A spoonful of sugar

Got the blues? Immerse yourself in baking and reduce stress, sadness and anger with these delicious delights

Feeling stressed? Try Lily Vanilli’s Biscuit Brownies

Not only do baker Lily’s chewy biscuit brownies (biscuits and brownies, united at last!) taste fantastic, Swiss experts have found that chocolate – specifically dark chocolate – reduces the stress hormones cortisol and catecholamine in your body, meaning you could begin to feel calmer within minutes of eating them.

Makes: 15


  • 160g plain flour, sifted
  • 1/3 tsp baking powder
  • Pinch of sea salt
  • 30g unsalted butter; room temperature, cubed
  • 300g dark chocolate (minimum 70% cocoa solids) broken into pieces
  • 4 eggs
  • 175g caster sugar
  • 30g flaked almonds


Step 1: In a bowl, mix together the flour, baking powder and salt and set aside.

Step 2: Melt the butter and chocolate in a double boiler or bowl over a pan of boiling water. Remove from the heat once melted and stir. Set aside and allow to cool a little.

Step 3: Beat the eggs and sugar together for 2-3 minutes, until pale and slightly thickened. Fold in the chocolate mix, then stir in the flour mix. Refrigerate for 40 minutes. Preheat the oven to 180˚C/gas 4

Step 4: Remove bowl from the fridge. Scoop up dessert-sized chunks of dough, round them with your hands and press them onto a lined baking tray, leaving a 5cm gap between each of them. Press almond flakes on top of each and bake for 10-12 minutes, until the tops are shiny and cracked.

Feeling sad? Bake Peggy Porschen’s Lemon and Raspberry cupcakes

Not only are these cupcakes yummy, the smell of fresh lemon has been found to directly affect neurotransmitters in the brain, boosting levels of serotonin, the feel-good hormone. Eat up.

Makes: 24 cupcakes


For the icing:

  • 200g full-fat cream cheese
  • 200g unsalted butter, softened
  • 500g icing sugar
  • Zest of 2 lemons

For the sponge:

  • 200g unsalted butter, softened
  • 200g caster sugar
  • Pinch of salt
  • Zest of 2 lemons
  • 4 medium eggs, beaten
  • 200g self-raising flour
  • Punnet of raspberries

For the sugar syrup:

  • 150ml fresh lemon juice
  • 150g caster sugar


Step 1: Preheat the oven to 175˚C/gas 4. Start with the icing, beat the cream cheese in a bowl until smooth. In a separate bowl, cream butter, icing sugar and lemon zest. Add cream cheese to butter mixture and mix. Chill until set.

Step 2: For the cupcakes, cream butter, sugar, salt and lemon zest in a bowl. Whisk in beaten eggs, sift in flour and stir. Pour batter into muffin cases in a muffin tray. Drop 3 raspberries into each cupcake. Bake for 12-15 minutes, until golden brown.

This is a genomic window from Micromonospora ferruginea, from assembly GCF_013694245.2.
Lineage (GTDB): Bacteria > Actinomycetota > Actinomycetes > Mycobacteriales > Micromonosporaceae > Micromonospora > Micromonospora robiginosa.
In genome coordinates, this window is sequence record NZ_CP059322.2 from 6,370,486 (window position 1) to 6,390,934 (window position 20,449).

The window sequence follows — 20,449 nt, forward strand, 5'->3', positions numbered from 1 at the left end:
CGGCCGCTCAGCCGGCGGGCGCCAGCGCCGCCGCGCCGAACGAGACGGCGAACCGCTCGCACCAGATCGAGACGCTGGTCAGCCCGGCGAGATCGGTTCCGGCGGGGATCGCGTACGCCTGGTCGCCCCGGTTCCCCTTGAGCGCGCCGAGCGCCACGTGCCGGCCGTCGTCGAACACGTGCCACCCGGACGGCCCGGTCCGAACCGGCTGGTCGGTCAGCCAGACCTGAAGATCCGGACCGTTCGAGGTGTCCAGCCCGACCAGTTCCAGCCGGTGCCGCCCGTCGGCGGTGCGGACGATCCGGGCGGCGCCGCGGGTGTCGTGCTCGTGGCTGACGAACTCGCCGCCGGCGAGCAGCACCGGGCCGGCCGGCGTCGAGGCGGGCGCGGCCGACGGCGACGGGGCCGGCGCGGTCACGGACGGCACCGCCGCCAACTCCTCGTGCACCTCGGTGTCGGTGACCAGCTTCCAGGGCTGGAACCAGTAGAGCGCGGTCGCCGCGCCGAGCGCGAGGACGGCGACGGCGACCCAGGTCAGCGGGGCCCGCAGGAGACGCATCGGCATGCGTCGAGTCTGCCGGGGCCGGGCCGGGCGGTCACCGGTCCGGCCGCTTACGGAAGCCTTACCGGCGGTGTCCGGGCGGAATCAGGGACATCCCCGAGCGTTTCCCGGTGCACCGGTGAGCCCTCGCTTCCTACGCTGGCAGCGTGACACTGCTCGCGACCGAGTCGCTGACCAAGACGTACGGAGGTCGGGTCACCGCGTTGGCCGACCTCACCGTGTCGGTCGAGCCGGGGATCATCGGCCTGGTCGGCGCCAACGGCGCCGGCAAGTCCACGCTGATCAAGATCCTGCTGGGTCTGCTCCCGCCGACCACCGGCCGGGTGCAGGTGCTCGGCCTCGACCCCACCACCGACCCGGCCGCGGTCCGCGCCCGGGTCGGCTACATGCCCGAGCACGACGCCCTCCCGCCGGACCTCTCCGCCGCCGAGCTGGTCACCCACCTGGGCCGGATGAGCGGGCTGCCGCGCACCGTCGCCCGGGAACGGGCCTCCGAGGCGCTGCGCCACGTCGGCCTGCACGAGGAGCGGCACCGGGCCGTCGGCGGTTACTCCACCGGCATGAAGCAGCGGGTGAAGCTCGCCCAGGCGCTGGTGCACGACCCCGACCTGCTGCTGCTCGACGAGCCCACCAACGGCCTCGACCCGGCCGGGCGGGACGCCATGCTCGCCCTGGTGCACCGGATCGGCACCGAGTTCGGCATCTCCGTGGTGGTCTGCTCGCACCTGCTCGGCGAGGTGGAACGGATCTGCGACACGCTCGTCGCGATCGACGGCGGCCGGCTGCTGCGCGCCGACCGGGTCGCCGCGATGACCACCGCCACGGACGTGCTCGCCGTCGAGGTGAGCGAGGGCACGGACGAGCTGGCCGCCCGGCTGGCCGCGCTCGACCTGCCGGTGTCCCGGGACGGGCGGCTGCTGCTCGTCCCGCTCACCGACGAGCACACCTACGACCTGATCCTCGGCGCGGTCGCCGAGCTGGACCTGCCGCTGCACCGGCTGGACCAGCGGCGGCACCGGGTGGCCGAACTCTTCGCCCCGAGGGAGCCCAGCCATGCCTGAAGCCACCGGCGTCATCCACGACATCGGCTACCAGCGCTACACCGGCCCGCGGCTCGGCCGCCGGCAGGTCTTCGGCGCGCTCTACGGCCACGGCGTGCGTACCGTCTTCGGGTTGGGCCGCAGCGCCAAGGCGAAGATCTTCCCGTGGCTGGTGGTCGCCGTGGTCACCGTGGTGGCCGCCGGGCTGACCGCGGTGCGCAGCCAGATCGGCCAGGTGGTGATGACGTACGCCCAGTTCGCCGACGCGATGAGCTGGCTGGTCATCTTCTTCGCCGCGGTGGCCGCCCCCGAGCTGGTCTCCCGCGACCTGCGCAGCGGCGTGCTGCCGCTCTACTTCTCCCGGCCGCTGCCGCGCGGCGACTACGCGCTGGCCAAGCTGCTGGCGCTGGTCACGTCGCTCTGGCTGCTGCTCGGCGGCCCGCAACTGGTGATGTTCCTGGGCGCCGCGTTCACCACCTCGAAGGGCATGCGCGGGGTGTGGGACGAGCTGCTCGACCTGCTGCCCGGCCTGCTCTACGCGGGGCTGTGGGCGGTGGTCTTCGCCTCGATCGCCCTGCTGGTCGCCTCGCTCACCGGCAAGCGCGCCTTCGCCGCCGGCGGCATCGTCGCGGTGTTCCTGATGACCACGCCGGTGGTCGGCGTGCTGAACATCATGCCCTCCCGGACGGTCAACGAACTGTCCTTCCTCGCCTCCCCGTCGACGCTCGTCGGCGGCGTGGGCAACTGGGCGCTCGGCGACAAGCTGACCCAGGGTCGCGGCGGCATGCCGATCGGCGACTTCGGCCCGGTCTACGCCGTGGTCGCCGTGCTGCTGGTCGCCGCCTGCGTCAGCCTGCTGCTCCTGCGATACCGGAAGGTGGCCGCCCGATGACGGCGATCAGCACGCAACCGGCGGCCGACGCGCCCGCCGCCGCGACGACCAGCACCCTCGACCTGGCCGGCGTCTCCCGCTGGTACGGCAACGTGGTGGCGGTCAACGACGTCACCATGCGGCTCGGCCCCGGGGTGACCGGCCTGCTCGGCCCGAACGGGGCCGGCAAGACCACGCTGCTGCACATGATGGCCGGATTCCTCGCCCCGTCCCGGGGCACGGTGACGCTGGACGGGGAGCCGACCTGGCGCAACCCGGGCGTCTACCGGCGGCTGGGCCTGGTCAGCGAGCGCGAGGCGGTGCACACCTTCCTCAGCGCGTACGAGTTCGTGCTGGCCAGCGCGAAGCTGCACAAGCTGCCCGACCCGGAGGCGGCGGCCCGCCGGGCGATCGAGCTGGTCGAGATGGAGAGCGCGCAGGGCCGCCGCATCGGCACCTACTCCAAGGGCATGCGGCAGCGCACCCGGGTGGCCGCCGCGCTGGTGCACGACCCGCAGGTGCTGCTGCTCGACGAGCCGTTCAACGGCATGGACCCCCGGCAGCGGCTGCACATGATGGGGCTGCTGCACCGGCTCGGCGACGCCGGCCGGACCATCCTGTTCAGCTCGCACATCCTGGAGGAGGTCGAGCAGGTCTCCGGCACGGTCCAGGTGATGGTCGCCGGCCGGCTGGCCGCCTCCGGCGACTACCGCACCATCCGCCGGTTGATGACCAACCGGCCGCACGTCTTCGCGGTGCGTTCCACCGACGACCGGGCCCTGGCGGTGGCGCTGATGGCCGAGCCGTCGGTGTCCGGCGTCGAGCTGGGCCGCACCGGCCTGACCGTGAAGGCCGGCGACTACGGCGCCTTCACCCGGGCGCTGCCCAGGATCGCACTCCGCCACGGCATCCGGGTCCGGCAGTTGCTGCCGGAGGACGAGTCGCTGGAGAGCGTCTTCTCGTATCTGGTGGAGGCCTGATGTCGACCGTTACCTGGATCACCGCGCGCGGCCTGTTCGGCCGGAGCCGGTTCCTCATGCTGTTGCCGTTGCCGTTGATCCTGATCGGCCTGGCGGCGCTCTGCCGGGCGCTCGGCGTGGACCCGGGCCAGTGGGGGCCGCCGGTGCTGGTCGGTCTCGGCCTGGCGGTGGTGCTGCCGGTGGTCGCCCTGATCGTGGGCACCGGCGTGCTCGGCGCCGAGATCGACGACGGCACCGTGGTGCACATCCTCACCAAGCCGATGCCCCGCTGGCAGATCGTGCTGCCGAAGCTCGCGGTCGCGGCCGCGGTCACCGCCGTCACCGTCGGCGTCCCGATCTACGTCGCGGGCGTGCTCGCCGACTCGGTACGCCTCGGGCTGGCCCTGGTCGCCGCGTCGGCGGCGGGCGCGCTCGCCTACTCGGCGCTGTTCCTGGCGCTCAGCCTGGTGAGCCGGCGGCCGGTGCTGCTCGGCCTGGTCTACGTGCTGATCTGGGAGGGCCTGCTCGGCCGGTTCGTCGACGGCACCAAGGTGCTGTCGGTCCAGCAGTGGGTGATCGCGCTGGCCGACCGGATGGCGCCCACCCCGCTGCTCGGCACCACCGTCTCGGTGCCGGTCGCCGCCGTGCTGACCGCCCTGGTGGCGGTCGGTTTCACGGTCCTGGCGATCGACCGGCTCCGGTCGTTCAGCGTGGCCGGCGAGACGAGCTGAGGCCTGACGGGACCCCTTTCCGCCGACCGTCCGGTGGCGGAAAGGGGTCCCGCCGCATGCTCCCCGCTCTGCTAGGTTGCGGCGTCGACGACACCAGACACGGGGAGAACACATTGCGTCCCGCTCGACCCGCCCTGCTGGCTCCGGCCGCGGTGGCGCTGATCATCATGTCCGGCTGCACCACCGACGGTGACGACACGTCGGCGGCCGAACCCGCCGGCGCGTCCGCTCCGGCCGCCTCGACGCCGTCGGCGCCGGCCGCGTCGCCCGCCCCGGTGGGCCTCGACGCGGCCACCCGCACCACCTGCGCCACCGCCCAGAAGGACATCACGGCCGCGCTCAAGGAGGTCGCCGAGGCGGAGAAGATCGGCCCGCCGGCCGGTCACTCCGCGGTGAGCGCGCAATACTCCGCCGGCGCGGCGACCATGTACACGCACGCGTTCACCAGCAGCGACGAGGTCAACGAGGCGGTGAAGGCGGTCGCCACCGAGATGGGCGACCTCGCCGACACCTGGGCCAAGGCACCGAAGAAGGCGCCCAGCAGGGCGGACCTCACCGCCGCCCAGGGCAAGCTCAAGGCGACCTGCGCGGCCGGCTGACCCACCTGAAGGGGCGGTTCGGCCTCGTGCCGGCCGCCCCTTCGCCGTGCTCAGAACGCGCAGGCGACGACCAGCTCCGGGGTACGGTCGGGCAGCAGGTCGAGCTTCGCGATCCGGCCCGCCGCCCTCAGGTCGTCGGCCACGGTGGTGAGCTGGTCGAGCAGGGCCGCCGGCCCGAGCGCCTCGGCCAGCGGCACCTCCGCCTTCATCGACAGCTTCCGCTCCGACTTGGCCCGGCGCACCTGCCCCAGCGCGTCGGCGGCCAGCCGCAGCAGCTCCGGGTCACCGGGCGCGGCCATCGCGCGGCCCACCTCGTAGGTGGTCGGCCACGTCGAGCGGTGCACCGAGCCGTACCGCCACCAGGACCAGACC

Step 3: For the sugar syrup, boil lemon juice with caster sugar in a pan, then set aside to cool.

Step 4: Once the baked cupcakes have cooled for 10 minutes, brush the tops with sugar syrup while they are still slightly warm.

Step 5: Pipe a swirl of icing onto each cupcake. Top with a raspberry.

Feeling angry? Make John Whaite’s Cranberry, Orange and Macadamia Nut Buns

The energy expended in kneading the dough can reduce cortisol and adrenaline levels and quell anger.

Makes: 12


For the bread:

  • 500g strong white flour
  • 10g salt
  • 10g caster sugar
  • 10g fast-action yeast
  • 200ml tepid water
  • 100ml milk
  • 1 egg u 40g salted butter
  • Flavourless oil

For the filling and glaze:

  • 50g butter, softened
  • 100g dark brown soft sugar
  • 100g crushed macadamia nuts
  • 100g dried cranberries
  • Zest of 2 oranges
  • 70g of icing sugar
  • 35ml water
  • 35ml orange liqueur


Step 1: Place flour in a bowl and stir in salt, sugar and yeast.

Step 2: Beat water, milk and egg. Add to flour along with butter. Mix well with a fork. Using your hands squeeze dough for a minute.

Step 3: Turn dough onto worktop and knead for 10 minutes.

Step 4: Drizzle oil into a bowl, roll dough in it, cover with cling film, let it rise in a warm place for an hour.

Step 5: Tip dough onto floured worktop. Roll into a rectangle. Spread on butter, sprinkle with sugar, nuts, cranberries and zest.

Step 6: Roll dough tightly. Trim and slice into 12 discs. Arrange in a deep tray. Cover with cling film and allow to rise for 45 minutes.

Step 7: Preheat oven to 220˚C/ gas 7. Meanwhile, for the glaze put the icing sugar, water and liquer in a pan, boil, then simmer for a minute.

Step 8: Uncover dough and bake for 20 minutes, brush with two-thirds of glaze.

Step 9: Cool, separate and brush with remaining glaze.


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Alix Walker

Alix Walker is editor-at-large at Stylist magazine. She works across print, digital and video and could give Mary Berry a run for her money with her baking skills.